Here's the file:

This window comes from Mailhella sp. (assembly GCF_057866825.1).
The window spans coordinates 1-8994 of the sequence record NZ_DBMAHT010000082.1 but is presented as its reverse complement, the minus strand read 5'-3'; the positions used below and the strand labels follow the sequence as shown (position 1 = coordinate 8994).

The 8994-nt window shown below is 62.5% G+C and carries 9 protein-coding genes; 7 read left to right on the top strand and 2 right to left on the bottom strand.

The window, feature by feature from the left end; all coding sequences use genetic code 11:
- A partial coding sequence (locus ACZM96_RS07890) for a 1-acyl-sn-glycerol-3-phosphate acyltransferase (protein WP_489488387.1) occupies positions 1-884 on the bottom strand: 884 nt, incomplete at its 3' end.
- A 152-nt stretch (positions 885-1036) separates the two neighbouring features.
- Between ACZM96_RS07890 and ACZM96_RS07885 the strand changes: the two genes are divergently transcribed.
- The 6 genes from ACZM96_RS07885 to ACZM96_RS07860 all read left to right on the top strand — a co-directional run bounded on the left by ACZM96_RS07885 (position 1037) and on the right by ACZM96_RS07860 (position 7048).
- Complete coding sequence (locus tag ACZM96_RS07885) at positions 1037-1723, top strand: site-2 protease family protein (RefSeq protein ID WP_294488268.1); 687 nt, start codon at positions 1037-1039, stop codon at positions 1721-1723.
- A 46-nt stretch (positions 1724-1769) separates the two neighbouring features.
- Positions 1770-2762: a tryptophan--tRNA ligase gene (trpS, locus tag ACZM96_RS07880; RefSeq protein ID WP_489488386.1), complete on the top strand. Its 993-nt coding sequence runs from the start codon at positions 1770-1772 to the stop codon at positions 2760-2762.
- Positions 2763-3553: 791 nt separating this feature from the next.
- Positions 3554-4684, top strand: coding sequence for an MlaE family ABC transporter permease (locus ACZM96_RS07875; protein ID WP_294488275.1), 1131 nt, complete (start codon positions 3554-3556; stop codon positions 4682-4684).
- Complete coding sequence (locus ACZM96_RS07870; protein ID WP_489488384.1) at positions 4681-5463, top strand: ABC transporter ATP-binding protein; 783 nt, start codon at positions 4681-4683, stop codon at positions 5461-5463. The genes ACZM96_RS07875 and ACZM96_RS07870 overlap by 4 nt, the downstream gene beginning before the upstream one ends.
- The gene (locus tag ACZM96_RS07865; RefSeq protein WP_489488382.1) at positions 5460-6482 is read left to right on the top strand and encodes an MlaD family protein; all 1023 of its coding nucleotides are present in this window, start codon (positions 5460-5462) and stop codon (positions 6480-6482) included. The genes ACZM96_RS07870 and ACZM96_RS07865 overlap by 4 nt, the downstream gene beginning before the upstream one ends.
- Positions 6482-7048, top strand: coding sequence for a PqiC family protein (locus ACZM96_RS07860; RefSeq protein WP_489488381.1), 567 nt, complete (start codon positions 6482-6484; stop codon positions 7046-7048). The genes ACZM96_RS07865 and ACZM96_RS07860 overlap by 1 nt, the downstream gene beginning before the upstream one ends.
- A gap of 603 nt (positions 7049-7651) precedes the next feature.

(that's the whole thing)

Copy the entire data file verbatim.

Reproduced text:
This window comes from Mailhella sp. (assembly GCF_057866825.1).
The window spans coordinates 1-8994 of the sequence record NZ_DBMAHT010000082.1 but is presented as its reverse complement, the minus strand read 5'-3'; the positions used below and the strand labels follow the sequence as shown (position 1 = coordinate 8994).

The 8994-nt window shown below is 62.5% G+C and carries 9 protein-coding genes; 7 read left to right on the top strand and 2 right to left on the bottom strand.

The window, feature by feature from the left end; all coding sequences use genetic code 11:
- A partial coding sequence (locus ACZM96_RS07890) for a 1-acyl-sn-glycerol-3-phosphate acyltransferase (protein WP_489488387.1) occupies positions 1-884 on the bottom strand: 884 nt, incomplete at its 3' end.
- A 152-nt stretch (positions 885-1036) separates the two neighbouring features.
- Between ACZM96_RS07890 and ACZM96_RS07885 the strand changes: the two genes are divergently transcribed.
- The 6 genes from ACZM96_RS07885 to ACZM96_RS07860 all read left to right on the top strand — a co-directional run bounded on the left by ACZM96_RS07885 (position 1037) and on the right by ACZM96_RS07860 (position 7048).
- Complete coding sequence (locus tag ACZM96_RS07885) at positions 1037-1723, top strand: site-2 protease family protein (RefSeq protein ID WP_294488268.1); 687 nt, start codon at positions 1037-1039, stop codon at positions 1721-1723.
- A 46-nt stretch (positions 1724-1769) separates the two neighbouring features.
- Positions 1770-2762: a tryptophan--tRNA ligase gene (trpS, locus tag ACZM96_RS07880; RefSeq protein ID WP_489488386.1), complete on the top strand. Its 993-nt coding sequence runs from the start codon at positions 1770-1772 to the stop codon at positions 2760-2762.
- Positions 2763-3553: 791 nt separating this feature from the next.
- Positions 3554-4684, top strand: coding sequence for an MlaE family ABC transporter permease (locus ACZM96_RS07875; protein ID WP_294488275.1), 1131 nt, complete (start codon positions 3554-3556; stop codon positions 4682-4684).
- Complete coding sequence (locus ACZM96_RS07870; protein ID WP_489488384.1) at positions 4681-5463, top strand: ABC transporter ATP-binding protein; 783 nt, start codon at positions 4681-4683, stop codon at positions 5461-5463. The genes ACZM96_RS07875 and ACZM96_RS07870 overlap by 4 nt, the downstream gene beginning before the upstream one ends.
- The gene (locus tag ACZM96_RS07865; RefSeq protein WP_489488382.1) at positions 5460-6482 is read left to right on the top strand and encodes an MlaD family protein; all 1023 of its coding nucleotides are present in this window, start codon (positions 5460-5462) and stop codon (positions 6480-6482) included. The genes ACZM96_RS07870 and ACZM96_RS07865 overlap by 4 nt, the downstream gene beginning before the upstream one ends.
- Positions 6482-7048, top strand: coding sequence for a PqiC family protein (locus ACZM96_RS07860; RefSeq protein WP_489488381.1), 567 nt, complete (start codon positions 6482-6484; stop codon positions 7046-7048). The genes ACZM96_RS07865 and ACZM96_RS07860 overlap by 1 nt, the downstream gene beginning before the upstream one ends.
- A gap of 603 nt (positions 7049-7651) precedes the next feature.